Economic Theory, Game Theory and Applications

This page contains working papers on pure and applied economic theory, in particular general equilibrium models and game theoretic applications to questions other than social network analysis.

Stability of Cartels in Multi-market Cournot Oligopolies

by Subhadip Chakrabarti, Robert P. Gilles and Emiliya Lazarova

April 2017


We look at how firms form cartels in a situation in which these firms compete in two different markets. In a well-established insight, it has been shown that when firms compete using quantities in a single market, there emerges a merger paradox in the sense that firms do not benefit from forming such a cartel. This prevents a cartel from emerging in such a setting.

We consider a competitive situation in which firms operate on two different markets. Firms can form cartels on either market. Using Core stability, we show that in these situations the merger paradox vanishes and cartels will emerge in both markets.

PDF file of this paper: Multimarket2017

Partial Cooperation in Strategic Multi-sided Decision Situations

by Subhadip Chakrabarti, Robert P. Gilles and Emiliya Lazarova

December 2016


We consider a normal form game in which there is a single exogenously given coalition of cooperating players that can write a binding agreement on pre-selected actions. These collective actions typically represent a certain strict subset of strategies in the players’ strategy space. The actions represented by the other dimensions of the strategy space remain under the sovereign, individual control of the players.

We consider a standard extension of the Nash equilibrium concept denoted as a partial cooperative equilibrium as well as an equilibrium concept in which the coalition of cooperators has a leadership position. Existence results are developed for these new equilibrium concepts. We identify conditions on these partial cooperative games under which the various equilibrium concepts are equivalent.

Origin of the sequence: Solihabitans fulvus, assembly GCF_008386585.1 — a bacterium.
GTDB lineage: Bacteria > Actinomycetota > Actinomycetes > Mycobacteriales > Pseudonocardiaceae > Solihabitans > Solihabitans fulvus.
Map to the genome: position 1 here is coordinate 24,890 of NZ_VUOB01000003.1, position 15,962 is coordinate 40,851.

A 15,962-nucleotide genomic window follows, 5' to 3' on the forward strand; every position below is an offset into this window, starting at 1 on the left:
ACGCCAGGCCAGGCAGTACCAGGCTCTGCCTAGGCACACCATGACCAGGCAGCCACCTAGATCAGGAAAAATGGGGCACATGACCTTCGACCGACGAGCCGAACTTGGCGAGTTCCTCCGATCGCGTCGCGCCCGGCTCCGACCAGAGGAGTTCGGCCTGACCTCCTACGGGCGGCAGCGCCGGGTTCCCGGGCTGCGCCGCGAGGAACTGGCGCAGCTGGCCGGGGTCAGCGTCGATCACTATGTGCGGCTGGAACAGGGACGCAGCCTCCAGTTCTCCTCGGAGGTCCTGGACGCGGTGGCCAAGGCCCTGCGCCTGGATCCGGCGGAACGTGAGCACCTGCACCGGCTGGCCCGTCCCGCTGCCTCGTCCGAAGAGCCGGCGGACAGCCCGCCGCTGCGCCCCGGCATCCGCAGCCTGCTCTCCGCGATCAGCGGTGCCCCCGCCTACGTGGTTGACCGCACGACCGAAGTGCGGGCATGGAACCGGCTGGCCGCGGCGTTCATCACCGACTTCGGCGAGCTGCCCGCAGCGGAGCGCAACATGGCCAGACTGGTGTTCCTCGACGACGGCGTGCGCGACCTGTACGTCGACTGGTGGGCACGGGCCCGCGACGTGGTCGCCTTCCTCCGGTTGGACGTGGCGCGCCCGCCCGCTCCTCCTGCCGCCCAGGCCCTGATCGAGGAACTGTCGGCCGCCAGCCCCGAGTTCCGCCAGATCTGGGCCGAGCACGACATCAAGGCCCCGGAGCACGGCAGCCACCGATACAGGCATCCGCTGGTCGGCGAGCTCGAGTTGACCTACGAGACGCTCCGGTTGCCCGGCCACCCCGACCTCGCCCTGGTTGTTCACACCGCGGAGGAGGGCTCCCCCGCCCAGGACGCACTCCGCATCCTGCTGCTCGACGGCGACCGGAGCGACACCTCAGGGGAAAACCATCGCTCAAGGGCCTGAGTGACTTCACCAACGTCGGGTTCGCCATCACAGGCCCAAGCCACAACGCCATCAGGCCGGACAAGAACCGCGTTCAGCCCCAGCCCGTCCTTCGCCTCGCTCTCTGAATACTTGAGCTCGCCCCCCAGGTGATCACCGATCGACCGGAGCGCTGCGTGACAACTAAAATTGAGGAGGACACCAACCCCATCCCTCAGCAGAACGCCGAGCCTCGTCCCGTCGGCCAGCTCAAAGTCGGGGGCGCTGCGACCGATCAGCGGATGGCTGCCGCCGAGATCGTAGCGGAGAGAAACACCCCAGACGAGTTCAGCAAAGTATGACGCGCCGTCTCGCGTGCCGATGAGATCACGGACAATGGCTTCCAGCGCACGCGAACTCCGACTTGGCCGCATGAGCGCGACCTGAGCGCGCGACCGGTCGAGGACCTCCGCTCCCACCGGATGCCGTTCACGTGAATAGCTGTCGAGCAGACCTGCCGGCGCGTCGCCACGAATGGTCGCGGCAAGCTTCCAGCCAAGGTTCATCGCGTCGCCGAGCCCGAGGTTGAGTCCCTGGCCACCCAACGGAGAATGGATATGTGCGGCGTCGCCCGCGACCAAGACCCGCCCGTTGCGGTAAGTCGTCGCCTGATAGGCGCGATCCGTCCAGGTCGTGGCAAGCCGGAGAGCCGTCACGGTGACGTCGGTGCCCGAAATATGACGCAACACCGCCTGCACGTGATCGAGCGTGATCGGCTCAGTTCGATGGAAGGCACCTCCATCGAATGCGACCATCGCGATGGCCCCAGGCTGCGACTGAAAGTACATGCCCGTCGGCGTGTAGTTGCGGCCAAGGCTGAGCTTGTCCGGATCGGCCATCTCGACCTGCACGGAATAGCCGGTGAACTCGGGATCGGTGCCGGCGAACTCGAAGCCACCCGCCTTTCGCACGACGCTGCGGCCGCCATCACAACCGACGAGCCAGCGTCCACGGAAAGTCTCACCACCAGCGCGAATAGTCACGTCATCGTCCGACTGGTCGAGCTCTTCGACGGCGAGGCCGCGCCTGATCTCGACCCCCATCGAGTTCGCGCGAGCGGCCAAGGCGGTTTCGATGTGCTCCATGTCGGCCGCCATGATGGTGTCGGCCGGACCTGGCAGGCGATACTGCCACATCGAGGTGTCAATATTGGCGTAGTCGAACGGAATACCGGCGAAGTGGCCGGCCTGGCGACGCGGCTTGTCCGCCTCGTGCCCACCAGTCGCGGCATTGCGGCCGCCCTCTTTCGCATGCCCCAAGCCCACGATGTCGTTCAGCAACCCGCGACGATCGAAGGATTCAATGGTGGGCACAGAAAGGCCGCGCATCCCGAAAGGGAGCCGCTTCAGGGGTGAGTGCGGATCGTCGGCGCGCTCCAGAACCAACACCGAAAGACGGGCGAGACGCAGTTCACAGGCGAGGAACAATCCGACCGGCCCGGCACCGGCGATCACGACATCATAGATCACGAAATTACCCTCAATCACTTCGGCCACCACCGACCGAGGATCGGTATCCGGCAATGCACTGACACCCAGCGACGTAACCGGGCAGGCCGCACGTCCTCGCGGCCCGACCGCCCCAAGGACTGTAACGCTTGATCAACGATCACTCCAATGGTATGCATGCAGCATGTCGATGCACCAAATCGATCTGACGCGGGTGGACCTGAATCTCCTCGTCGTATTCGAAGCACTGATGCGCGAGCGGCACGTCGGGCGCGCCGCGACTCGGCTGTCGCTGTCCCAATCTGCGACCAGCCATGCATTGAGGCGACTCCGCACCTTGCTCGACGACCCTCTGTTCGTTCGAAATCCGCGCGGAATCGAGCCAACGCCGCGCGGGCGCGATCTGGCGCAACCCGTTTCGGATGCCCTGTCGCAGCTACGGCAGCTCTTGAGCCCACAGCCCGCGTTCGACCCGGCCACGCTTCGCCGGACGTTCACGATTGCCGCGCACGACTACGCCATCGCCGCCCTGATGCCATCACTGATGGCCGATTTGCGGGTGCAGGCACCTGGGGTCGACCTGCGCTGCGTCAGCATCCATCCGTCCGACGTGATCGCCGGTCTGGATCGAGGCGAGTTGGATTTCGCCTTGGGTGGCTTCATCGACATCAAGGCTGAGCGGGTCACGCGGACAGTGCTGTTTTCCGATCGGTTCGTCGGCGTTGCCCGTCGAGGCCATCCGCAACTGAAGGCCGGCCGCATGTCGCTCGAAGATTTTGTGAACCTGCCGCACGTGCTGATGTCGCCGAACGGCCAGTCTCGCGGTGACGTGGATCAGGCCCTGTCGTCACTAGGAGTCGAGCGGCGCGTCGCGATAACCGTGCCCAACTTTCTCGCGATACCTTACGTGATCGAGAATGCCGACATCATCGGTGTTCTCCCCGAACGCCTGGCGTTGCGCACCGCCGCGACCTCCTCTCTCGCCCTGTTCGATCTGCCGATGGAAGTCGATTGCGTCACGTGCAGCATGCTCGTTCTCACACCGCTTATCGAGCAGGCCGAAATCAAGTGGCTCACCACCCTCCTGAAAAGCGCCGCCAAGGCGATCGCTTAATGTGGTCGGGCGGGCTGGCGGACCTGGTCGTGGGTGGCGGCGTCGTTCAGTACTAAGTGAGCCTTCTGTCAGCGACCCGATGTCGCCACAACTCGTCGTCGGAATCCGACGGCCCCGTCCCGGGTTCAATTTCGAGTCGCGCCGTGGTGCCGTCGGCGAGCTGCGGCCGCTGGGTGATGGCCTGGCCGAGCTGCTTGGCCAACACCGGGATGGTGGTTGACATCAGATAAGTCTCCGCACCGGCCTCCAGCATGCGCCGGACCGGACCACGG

We apply this game theoretic framework to existing models of multi-market oligopolies and international pollution abatement. In a multi-market oligopoly typically a merger paradox emerges in the partial cooperative equilibrium, which vanishes if the cartel of collaborators exploits its leadership position. Our application to international pollution abatement treaties shows that cooperation by a sufficiently large group of countries results in a Pareto improvement over the standard tragedy of the commons outcome described by the Nash equilibrium.

PDF file of this paper: PCoop2016

Stability in a Network Economy: The Role of Institutions

by Robert P. Gilles, Emiliya A. Lazarova and Pieter H.M. Ruys

April 2015; Published: September 2015


We consider an economy in which agents are embedded in a network of potential value-generating relationships. Agents are assumed to be able to participate in three types of economic interactions: Autarkic self-provision; bilateral interaction; and multilateral collaboration.

We introduce two stability concepts and provide sufficient and necessary conditions on the network structure that guarantee existence, in cases of the absence of externalities, link-based externalities and crowding externalities. We show that institutional arrangements based on socioeconomic roles and leadership guarantee stability. In particular, the stability of more complex economic outcomes requires more strict and complex institutional rules to govern economic interactions. We investigate strict social hierarchies, tiered leadership structures and global market places.

PDF file of this paper: RelEcon2015

Local Conventions in Game Play in an Evolving Dual Social Network Framework

by Zhengzheng Pan and Robert P. Gilles

December 2010

People usually perform economic interactions within the social setting of a small group, while they obtain relevant information from a broader source. We capture this feature with a dynamic interaction model based on two separate social networks. Individuals play a coordination game in an interaction network, while updating their strategies using information from a separate influence network through which information is disseminated. In each time period, the interaction and influence networks co-evolve, and the individuals’ strategies are updated through a modified naive learning process. We show that both network structures and players’ strategies always reach a steady state, in which players form fully connected groups and converge to local conventions. We also analyze the influence exerted by a minority group of strongly opinionated players on these outcomes.

PDF File of this paper: PanGilles2010

Updated: 2017-04-04